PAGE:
facilitating & hosting

Lessons from an African Safari

One of the awesome people in my life got back from an incredible month-long journey that included an African safari. She shared the lessons she learned from her safari experience, and here they are woven with my perspective on designing and hosting conversations that matter (in italics).

1. It’s all about luck! Maybe you’ll see an animal, maybe you won’t. I think of the quote “Chance favours the prepared mind.” Work on myself and my art, live a “yes and” philosophy and luck just might be around the corner. 

2. Think impossibilities. Put it out there to the universe – I want to see an elephant. For my hosting work, this shows up as “ask what’s possible, not what’s wrong”.  We grow in the direction of the questions we ask.

3. In life you always need a tracker and a driver. It’s a symbiotic relationship and they need each other. If you are diving into whole systems change don’t do this work alone.

4. Teamwork is important. At the watering hole were impala, wildebeest and rhinos – they worked together to warn of predators. Moving from the watering hole to the conference room, we need to invite diversity in the room to work together to find new solutions to our complex challenges. 

5. It’s about mutualism. Like the bird that lives on the giraffe’s back, a helpful cleaner of ticks in return for protection, we depend on each other. The wisdom is in the room, it just needs to be connected. “All of us are angels but with one wing. We just need to embrace each other to fly.”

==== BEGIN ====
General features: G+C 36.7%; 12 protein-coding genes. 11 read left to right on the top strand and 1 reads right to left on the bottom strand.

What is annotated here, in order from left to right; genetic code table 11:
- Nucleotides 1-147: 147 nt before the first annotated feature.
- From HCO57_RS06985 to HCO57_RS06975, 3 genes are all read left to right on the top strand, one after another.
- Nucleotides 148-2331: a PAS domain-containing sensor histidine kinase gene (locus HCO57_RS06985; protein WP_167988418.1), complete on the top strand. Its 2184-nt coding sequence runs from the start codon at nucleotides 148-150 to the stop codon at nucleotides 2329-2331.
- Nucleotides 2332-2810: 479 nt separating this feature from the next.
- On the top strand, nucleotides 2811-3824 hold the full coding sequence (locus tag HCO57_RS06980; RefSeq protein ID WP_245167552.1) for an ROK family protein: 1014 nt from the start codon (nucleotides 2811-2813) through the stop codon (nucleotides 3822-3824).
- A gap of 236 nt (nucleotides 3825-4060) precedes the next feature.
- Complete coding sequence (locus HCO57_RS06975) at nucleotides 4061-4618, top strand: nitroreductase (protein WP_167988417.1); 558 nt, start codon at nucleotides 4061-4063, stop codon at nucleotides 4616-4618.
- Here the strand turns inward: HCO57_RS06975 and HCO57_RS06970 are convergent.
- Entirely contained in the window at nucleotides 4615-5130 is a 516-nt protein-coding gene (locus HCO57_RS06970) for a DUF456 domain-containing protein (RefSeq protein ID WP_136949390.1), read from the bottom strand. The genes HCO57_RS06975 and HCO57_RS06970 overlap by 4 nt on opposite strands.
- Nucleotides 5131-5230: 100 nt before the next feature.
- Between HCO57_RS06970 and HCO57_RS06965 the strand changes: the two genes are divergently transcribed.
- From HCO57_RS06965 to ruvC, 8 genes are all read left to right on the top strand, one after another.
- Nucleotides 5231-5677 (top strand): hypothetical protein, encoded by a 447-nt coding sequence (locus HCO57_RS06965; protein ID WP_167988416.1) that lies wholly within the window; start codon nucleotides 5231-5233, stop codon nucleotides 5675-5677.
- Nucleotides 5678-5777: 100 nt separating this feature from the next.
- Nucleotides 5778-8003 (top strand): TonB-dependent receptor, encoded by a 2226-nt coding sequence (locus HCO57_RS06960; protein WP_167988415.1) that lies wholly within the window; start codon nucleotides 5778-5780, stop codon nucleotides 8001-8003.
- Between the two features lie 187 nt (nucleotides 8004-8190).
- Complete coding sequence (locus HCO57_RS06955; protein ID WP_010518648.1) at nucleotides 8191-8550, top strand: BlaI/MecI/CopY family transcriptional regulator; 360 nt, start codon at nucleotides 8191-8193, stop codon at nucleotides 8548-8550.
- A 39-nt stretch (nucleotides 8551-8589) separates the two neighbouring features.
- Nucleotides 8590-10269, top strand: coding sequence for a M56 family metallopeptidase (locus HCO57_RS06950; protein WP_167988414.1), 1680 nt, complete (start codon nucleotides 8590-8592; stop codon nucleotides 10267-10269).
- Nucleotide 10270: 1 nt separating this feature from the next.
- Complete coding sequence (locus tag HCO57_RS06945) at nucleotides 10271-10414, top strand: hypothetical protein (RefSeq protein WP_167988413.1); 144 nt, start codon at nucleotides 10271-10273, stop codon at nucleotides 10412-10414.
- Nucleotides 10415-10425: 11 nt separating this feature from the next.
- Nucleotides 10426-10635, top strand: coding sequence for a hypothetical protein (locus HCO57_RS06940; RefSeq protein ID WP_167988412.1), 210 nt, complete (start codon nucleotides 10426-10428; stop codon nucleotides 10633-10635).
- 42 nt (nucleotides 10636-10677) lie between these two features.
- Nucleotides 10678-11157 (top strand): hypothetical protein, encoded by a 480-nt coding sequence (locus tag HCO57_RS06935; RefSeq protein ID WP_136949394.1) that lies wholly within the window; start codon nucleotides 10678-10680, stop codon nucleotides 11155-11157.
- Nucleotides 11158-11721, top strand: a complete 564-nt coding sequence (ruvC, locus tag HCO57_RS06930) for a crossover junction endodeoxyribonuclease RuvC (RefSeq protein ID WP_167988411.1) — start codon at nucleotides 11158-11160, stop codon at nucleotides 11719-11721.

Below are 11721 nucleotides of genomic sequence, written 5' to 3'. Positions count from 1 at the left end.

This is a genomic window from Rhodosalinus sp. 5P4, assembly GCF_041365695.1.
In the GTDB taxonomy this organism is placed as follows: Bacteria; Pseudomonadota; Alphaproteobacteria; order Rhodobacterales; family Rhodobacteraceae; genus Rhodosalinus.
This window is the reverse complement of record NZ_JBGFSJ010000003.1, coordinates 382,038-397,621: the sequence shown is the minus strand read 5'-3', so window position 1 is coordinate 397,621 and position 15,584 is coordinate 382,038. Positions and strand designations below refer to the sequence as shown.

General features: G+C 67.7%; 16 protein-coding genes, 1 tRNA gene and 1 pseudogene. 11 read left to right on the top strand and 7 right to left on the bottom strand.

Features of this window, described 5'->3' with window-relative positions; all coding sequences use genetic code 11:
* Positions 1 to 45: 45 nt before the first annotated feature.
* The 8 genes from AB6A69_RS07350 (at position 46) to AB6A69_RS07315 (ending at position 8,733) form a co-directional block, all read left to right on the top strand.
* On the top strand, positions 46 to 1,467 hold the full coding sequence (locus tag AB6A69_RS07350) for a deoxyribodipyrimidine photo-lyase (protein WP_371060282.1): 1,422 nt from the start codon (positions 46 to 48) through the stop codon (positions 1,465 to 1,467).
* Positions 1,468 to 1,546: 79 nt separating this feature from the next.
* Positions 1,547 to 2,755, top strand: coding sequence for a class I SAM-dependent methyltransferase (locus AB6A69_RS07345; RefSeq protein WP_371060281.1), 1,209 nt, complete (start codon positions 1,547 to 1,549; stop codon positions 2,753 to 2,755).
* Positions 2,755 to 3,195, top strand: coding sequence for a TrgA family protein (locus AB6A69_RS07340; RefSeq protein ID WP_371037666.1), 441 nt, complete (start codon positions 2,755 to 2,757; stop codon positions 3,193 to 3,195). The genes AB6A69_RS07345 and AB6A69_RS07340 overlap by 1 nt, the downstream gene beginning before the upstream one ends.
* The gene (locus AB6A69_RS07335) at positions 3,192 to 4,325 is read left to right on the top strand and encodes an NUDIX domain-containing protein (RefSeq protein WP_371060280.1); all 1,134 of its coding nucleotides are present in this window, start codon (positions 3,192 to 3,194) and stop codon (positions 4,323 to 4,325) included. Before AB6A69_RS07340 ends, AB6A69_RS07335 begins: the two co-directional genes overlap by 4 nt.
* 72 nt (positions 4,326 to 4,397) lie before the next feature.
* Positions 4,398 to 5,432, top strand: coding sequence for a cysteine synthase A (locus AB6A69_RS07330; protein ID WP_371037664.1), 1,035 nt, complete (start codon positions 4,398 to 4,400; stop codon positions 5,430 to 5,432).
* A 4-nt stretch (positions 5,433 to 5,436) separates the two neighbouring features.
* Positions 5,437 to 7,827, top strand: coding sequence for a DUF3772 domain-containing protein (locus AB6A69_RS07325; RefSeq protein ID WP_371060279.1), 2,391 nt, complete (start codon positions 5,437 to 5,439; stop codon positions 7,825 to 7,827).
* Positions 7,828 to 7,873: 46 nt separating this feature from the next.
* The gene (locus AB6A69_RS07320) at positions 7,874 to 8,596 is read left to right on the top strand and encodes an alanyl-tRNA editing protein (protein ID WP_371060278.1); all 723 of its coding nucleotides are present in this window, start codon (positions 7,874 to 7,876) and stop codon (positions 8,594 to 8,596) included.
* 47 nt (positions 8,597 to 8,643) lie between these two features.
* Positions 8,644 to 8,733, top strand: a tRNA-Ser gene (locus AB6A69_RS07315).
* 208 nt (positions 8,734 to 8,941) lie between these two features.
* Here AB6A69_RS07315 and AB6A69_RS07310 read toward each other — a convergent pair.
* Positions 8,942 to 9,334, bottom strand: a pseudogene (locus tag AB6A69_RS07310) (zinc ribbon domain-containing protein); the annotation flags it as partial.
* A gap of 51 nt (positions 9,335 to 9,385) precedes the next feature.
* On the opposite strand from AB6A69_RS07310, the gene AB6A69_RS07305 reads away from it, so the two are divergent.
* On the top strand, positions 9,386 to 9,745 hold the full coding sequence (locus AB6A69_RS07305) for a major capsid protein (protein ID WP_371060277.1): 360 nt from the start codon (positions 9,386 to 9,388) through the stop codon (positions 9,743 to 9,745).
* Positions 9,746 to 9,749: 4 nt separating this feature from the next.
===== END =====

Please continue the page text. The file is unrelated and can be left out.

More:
6. There is an order of power. The impala and the lion know their place. Participatory leadership isn’t about removing power. It’s being aware of power so it can be used well to convene conversations and create space for marginalized voices to step into their power.

7. Timing is everything. If you want to see a leopard it’s helpful to know their morning and evening patterns. The art of hosting conversations that matter is about having the right conversation, at the right time, in the right context. 

8. You never know what you’re going to get. Like a herd of elephants blocking your path, in no hurry to move. Working with complexity means engaging emergence. Or said in the words from an Open Space Technology principle “Be prepared to be surprised”!

Appreciating the sharing of these learnings and the chance to play some hosting jazz with them.

Sunrise Arno Meintjes via Compfight